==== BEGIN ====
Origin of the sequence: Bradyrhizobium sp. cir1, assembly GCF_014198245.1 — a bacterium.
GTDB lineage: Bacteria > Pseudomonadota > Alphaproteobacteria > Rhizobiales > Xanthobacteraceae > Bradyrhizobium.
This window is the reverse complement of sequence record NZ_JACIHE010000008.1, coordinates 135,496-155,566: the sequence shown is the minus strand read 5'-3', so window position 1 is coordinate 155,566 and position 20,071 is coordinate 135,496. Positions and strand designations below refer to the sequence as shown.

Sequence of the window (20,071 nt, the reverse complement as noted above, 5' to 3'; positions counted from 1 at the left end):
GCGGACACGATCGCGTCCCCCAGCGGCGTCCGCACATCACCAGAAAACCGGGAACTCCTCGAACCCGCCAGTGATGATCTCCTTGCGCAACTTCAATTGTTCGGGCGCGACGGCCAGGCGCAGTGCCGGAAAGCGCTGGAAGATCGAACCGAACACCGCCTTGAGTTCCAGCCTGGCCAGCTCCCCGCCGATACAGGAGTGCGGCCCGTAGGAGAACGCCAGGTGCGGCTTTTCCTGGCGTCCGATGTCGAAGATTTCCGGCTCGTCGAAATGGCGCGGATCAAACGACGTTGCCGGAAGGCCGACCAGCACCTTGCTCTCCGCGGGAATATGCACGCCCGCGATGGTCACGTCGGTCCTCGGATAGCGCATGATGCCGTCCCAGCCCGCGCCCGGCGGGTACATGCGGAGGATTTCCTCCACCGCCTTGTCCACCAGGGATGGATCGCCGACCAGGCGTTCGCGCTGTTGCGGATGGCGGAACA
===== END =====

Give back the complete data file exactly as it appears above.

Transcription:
Origin of the sequence: Bradyrhizobium sp. cir1, assembly GCF_014198245.1 — a bacterium.
GTDB lineage: Bacteria > Pseudomonadota > Alphaproteobacteria > Rhizobiales > Xanthobacteraceae > Bradyrhizobium.
This window is the reverse complement of sequence record NZ_JACIHE010000008.1, coordinates 135,496-155,566: the sequence shown is the minus strand read 5'-3', so window position 1 is coordinate 155,566 and position 20,071 is coordinate 135,496. Positions and strand designations below refer to the sequence as shown.

Sequence of the window (20,071 nt, the reverse complement as noted above, 5' to 3'; positions counted from 1 at the left end):
GCGGACACGATCGCGTCCCCCAGCGGCGTCCGCACATCACCAGAAAACCGGGAACTCCTCGAACCCGCCAGTGATGATCTCCTTGCGCAACTTCAATTGTTCGGGCGCGACGGCCAGGCGCAGTGCCGGAAAGCGCTGGAAGATCGAACCGAACACCGCCTTGAGTTCCAGCCTGGCCAGCTCCCCGCCGATACAGGAGTGCGGCCCGTAGGAGAACGCCAGGTGCGGCTTTTCCTGGCGTCCGATGTCGAAGATTTCCGGCTCGTCGAAATGGCGCGGATCAAACGACGTTGCCGGAAGGCCGACCAGCACCTTGCTCTCCGCGGGAATATGCACGCCCGCGATGGTCACGTCGGTCCTCGGATAGCGCATGATGCCGTCCCAGCCCGCGCCCGGCGGGTACATGCGGAGGATTTCCTCCACCGCCTTGTCCACCAGGGATGGATCGCCGACCAGGCGTTCGCGCTGTTGCGGATGGCGGAACA